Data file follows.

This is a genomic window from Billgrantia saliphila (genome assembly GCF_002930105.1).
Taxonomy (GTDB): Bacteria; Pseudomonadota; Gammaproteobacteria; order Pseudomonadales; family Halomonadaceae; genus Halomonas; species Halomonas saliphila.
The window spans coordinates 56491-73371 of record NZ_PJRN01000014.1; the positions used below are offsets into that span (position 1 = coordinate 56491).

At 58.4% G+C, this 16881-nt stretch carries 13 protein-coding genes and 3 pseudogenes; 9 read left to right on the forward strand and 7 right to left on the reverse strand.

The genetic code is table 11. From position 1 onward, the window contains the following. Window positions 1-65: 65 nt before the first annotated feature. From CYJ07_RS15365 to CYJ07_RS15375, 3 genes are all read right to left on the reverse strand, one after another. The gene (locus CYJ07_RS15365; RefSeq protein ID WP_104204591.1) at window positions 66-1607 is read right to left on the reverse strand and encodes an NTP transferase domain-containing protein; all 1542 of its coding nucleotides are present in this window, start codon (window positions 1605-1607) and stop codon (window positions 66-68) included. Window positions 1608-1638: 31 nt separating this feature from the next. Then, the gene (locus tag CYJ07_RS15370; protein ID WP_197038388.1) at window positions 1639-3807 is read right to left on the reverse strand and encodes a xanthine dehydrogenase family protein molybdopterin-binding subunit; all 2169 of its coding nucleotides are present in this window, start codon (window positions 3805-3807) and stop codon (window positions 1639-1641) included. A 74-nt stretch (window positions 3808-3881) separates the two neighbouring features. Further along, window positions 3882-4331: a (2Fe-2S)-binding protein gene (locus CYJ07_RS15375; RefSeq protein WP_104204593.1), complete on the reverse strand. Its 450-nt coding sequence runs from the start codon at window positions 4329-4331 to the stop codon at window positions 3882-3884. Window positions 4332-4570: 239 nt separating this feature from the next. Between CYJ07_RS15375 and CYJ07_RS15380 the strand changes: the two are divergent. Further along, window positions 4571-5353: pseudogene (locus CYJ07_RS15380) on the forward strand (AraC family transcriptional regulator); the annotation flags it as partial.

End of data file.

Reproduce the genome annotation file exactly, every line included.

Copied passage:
This is a genomic window from Billgrantia saliphila (genome assembly GCF_002930105.1).
Taxonomy (GTDB): Bacteria; Pseudomonadota; Gammaproteobacteria; order Pseudomonadales; family Halomonadaceae; genus Halomonas; species Halomonas saliphila.
The window spans coordinates 56491-73371 of record NZ_PJRN01000014.1; the positions used below are offsets into that span (position 1 = coordinate 56491).

At 58.4% G+C, this 16881-nt stretch carries 13 protein-coding genes and 3 pseudogenes; 9 read left to right on the forward strand and 7 right to left on the reverse strand.

The genetic code is table 11. From position 1 onward, the window contains the following. Window positions 1-65: 65 nt before the first annotated feature. From CYJ07_RS15365 to CYJ07_RS15375, 3 genes are all read right to left on the reverse strand, one after another. The gene (locus CYJ07_RS15365; RefSeq protein ID WP_104204591.1) at window positions 66-1607 is read right to left on the reverse strand and encodes an NTP transferase domain-containing protein; all 1542 of its coding nucleotides are present in this window, start codon (window positions 1605-1607) and stop codon (window positions 66-68) included. Window positions 1608-1638: 31 nt separating this feature from the next. Then, the gene (locus tag CYJ07_RS15370; protein ID WP_197038388.1) at window positions 1639-3807 is read right to left on the reverse strand and encodes a xanthine dehydrogenase family protein molybdopterin-binding subunit; all 2169 of its coding nucleotides are present in this window, start codon (window positions 3805-3807) and stop codon (window positions 1639-1641) included. A 74-nt stretch (window positions 3808-3881) separates the two neighbouring features. Further along, window positions 3882-4331: a (2Fe-2S)-binding protein gene (locus CYJ07_RS15375; RefSeq protein WP_104204593.1), complete on the reverse strand. Its 450-nt coding sequence runs from the start codon at window positions 4329-4331 to the stop codon at window positions 3882-3884. Window positions 4332-4570: 239 nt separating this feature from the next. Between CYJ07_RS15375 and CYJ07_RS15380 the strand changes: the two are divergent. Further along, window positions 4571-5353: pseudogene (locus CYJ07_RS15380) on the forward strand (AraC family transcriptional regulator); the annotation flags it as partial.